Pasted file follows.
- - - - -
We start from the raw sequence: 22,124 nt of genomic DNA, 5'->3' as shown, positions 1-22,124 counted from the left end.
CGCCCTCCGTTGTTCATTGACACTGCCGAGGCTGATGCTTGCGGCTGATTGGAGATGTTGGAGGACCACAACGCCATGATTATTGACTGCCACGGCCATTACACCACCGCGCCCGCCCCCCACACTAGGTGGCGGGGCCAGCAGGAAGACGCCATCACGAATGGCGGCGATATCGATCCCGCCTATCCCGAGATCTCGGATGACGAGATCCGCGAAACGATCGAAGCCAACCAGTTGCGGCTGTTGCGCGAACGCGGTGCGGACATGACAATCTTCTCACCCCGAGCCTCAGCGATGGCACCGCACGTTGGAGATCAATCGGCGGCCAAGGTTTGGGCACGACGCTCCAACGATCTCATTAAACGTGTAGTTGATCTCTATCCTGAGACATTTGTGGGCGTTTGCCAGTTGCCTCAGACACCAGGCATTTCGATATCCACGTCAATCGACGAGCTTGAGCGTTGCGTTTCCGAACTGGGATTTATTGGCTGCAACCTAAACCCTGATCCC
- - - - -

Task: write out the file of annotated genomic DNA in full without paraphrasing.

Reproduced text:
We start from the raw sequence: 22,124 nt of genomic DNA, 5'->3' as shown, positions 1-22,124 counted from the left end.
CGCCCTCCGTTGTTCATTGACACTGCCGAGGCTGATGCTTGCGGCTGATTGGAGATGTTGGAGGACCACAACGCCATGATTATTGACTGCCACGGCCATTACACCACCGCGCCCGCCCCCCACACTAGGTGGCGGGGCCAGCAGGAAGACGCCATCACGAATGGCGGCGATATCGATCCCGCCTATCCCGAGATCTCGGATGACGAGATCCGCGAAACGATCGAAGCCAACCAGTTGCGGCTGTTGCGCGAACGCGGTGCGGACATGACAATCTTCTCACCCCGAGCCTCAGCGATGGCACCGCACGTTGGAGATCAATCGGCGGCCAAGGTTTGGGCACGACGCTCCAACGATCTCATTAAACGTGTAGTTGATCTCTATCCTGAGACATTTGTGGGCGTTTGCCAGTTGCCTCAGACACCAGGCATTTCGATATCCACGTCAATCGACGAGCTTGAGCGTTGCGTTTCCGAACTGGGATTTATTGGCTGCAACCTAAACCCTGATCCC